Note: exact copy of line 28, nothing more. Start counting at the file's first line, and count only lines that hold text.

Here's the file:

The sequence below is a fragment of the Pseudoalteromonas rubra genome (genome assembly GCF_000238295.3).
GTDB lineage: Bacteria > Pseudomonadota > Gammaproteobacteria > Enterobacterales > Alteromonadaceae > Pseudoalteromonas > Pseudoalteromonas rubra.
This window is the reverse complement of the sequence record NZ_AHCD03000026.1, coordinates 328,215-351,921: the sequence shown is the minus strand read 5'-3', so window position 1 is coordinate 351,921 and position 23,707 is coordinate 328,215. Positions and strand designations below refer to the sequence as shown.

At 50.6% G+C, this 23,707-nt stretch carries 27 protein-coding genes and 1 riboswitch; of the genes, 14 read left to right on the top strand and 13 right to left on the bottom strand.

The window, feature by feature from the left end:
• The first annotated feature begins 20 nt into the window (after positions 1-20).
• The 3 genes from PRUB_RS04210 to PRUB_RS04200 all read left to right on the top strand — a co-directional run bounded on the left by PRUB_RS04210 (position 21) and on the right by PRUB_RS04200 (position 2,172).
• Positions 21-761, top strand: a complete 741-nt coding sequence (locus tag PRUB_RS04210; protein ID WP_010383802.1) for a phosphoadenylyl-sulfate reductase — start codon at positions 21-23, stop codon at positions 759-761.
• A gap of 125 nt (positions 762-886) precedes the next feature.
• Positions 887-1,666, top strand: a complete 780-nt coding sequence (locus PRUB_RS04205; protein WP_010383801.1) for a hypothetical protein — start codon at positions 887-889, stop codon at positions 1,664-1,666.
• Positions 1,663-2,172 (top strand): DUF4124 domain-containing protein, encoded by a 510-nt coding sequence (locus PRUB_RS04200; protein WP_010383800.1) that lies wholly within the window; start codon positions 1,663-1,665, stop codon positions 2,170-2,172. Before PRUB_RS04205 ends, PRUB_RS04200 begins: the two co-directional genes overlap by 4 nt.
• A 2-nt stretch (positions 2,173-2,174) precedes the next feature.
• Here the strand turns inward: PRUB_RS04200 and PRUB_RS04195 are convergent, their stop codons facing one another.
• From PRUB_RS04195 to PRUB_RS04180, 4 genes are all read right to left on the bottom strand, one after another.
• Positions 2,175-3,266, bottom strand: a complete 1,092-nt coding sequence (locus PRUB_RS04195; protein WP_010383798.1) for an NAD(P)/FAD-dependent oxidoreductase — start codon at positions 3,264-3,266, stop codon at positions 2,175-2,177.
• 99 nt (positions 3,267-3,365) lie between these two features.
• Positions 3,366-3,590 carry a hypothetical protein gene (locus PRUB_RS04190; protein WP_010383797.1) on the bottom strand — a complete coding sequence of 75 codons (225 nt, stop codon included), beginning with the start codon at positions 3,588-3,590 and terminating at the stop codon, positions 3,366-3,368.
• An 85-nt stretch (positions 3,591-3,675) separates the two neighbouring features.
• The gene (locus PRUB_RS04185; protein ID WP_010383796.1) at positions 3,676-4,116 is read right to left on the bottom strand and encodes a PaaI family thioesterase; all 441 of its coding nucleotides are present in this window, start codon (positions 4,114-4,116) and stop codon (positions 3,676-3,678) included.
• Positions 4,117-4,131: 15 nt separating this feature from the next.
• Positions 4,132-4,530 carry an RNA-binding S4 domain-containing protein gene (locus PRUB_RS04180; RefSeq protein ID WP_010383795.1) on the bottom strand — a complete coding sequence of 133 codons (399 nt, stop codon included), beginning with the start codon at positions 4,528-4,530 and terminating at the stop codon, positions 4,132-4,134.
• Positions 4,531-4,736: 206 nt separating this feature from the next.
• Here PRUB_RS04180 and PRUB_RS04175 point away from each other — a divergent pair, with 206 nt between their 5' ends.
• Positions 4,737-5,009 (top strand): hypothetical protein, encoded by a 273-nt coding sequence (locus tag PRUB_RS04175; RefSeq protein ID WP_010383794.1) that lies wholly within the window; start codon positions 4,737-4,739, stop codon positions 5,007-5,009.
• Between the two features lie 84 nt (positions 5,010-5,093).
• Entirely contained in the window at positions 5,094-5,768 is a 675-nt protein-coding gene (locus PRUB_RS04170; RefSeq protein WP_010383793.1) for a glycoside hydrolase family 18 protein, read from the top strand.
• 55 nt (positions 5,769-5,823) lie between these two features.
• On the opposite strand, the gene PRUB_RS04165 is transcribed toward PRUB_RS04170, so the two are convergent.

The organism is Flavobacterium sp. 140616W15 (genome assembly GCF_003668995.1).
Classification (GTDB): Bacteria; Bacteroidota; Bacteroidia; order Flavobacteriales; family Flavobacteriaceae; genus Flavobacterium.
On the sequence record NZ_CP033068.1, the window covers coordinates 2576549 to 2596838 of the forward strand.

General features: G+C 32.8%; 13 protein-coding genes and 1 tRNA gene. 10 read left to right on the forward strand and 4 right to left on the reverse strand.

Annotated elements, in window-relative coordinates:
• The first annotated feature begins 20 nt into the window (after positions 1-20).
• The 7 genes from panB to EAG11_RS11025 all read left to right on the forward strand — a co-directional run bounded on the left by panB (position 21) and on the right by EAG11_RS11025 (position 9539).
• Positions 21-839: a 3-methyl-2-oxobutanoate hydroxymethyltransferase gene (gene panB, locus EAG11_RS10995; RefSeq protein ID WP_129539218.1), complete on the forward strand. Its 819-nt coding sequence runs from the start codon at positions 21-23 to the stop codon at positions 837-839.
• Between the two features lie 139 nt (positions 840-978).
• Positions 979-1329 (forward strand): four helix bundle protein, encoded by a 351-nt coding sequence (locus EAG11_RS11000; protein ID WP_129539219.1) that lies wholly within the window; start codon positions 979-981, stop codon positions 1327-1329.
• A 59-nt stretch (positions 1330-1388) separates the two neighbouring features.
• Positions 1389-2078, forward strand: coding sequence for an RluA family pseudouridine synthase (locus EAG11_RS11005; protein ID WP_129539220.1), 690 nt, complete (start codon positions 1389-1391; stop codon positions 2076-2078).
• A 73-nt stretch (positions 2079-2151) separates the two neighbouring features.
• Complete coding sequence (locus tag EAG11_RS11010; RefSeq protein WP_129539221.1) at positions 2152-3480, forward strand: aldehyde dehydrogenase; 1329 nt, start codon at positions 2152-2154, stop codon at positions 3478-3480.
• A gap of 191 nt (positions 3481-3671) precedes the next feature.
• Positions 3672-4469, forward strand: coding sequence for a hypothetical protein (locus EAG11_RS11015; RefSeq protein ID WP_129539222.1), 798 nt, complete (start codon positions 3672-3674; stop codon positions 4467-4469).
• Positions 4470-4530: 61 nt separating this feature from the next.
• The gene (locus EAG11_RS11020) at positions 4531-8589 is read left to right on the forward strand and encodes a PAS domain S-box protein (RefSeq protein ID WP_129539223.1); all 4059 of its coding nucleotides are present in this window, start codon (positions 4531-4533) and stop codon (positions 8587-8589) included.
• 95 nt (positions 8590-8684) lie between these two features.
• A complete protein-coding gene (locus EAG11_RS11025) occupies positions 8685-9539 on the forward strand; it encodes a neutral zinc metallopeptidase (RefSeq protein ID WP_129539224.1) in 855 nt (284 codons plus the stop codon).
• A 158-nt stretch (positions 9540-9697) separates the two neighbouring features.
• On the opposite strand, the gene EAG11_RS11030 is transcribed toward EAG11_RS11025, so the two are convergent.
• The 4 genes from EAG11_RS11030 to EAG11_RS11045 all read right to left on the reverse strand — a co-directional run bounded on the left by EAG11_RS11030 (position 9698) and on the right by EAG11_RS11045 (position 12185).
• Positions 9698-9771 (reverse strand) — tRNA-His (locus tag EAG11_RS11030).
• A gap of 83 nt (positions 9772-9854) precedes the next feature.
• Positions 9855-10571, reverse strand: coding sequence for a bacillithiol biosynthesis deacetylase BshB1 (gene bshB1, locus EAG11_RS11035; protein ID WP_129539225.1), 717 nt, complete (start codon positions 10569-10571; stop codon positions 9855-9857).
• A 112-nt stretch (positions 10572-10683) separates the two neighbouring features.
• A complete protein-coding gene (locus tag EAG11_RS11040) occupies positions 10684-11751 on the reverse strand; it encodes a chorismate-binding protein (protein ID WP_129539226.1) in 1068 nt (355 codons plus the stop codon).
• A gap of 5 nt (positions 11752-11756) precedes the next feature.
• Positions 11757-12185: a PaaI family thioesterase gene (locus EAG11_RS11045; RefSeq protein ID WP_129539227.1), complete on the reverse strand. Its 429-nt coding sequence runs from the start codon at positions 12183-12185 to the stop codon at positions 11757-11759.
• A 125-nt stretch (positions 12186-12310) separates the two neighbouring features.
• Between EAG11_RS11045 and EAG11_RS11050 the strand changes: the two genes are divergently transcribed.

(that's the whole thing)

• On the opposite strand, the gene PRUB_RS04165 is transcribed toward PRUB_RS04170, so the two are convergent.